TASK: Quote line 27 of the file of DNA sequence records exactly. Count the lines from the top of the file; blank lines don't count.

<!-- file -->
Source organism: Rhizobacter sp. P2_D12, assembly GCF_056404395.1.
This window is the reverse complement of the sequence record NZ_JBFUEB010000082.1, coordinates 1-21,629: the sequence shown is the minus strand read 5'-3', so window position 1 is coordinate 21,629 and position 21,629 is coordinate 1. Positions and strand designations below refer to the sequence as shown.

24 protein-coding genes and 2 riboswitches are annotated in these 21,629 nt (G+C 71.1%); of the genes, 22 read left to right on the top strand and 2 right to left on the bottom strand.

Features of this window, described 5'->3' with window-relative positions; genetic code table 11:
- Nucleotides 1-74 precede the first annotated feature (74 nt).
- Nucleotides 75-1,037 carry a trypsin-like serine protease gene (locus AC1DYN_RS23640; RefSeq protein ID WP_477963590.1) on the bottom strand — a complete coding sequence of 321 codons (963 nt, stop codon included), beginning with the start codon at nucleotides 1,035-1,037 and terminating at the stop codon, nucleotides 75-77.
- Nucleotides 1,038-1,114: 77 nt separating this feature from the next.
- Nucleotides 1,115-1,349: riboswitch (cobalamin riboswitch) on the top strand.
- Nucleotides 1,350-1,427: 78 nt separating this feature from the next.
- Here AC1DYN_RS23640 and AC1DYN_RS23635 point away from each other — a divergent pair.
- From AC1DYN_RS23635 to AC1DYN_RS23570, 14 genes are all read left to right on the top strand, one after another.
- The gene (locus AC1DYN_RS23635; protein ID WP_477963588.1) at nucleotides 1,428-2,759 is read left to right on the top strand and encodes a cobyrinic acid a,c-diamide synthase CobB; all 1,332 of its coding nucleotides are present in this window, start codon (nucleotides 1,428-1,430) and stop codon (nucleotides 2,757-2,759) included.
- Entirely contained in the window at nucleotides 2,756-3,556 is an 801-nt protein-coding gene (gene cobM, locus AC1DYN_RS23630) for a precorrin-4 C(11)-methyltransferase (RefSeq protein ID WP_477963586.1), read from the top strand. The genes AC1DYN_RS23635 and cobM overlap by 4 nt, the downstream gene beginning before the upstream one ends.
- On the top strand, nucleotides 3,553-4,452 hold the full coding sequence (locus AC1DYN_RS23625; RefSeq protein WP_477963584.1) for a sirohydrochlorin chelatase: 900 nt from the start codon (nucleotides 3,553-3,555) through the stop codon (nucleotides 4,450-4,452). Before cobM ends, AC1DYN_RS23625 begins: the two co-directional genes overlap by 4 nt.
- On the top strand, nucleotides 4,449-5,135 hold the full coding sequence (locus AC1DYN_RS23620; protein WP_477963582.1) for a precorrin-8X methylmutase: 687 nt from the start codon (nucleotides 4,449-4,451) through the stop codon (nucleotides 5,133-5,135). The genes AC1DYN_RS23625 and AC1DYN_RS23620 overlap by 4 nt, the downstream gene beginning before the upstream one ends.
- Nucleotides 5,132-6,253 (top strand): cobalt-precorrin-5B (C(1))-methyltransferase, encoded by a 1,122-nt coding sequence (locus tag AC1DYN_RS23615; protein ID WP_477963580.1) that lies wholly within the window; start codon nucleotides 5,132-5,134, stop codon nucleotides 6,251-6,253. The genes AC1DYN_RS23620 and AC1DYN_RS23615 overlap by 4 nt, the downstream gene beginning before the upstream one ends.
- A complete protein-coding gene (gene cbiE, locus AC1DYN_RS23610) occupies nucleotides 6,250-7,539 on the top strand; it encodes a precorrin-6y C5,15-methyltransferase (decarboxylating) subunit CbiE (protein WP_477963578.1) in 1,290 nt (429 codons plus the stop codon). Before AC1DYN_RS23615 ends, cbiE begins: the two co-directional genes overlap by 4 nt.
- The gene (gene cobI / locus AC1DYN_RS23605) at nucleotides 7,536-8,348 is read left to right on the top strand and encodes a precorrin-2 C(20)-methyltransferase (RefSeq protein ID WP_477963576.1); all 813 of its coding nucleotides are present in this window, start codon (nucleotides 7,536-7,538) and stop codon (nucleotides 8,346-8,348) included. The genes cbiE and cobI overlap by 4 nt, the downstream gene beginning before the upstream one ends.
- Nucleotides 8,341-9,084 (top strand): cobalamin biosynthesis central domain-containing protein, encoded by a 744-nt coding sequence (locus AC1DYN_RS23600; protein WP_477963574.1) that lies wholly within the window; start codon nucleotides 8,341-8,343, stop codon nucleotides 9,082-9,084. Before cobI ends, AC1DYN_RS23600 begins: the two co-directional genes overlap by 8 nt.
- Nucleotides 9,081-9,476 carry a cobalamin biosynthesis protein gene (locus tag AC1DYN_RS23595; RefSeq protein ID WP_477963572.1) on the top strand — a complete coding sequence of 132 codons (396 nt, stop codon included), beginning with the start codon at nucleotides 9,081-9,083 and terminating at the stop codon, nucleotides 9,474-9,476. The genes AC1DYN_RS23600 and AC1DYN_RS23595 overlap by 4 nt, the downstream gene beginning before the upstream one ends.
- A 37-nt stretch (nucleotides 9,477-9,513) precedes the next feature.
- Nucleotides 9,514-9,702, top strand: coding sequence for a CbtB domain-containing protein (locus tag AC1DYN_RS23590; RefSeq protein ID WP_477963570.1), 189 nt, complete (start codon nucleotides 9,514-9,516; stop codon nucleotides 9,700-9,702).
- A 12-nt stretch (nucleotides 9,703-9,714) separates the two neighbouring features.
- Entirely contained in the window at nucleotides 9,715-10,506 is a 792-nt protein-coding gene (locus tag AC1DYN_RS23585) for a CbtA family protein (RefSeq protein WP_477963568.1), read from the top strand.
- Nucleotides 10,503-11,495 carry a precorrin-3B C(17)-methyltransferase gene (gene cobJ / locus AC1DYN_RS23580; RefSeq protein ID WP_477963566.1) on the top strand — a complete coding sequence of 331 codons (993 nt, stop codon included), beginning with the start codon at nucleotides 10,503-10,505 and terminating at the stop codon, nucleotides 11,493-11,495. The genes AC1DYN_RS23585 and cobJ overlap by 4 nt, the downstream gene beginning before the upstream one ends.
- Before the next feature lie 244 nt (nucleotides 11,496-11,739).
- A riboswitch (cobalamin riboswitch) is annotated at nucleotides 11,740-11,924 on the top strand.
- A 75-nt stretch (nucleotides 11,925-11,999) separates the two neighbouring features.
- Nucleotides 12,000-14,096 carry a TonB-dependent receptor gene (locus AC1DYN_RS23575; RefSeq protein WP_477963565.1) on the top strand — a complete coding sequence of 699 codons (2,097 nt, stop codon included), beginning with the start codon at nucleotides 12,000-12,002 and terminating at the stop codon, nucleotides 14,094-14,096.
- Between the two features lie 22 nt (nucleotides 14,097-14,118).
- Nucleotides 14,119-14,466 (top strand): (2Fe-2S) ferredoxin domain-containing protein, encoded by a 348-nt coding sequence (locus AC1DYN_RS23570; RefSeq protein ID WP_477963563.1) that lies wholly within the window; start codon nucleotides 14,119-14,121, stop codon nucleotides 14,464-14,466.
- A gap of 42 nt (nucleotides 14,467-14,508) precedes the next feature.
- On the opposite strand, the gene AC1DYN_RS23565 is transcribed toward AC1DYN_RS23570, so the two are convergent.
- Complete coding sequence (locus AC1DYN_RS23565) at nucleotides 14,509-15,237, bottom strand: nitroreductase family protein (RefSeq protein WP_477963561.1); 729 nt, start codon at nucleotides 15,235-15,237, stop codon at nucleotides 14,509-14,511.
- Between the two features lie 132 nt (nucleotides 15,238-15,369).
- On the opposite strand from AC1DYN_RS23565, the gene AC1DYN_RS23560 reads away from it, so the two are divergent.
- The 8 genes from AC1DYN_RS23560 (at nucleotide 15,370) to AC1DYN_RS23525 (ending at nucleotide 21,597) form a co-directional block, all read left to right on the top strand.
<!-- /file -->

- A riboswitch (cobalamin riboswitch) is annotated at nucleotides 11,740-11,924 on the top strand.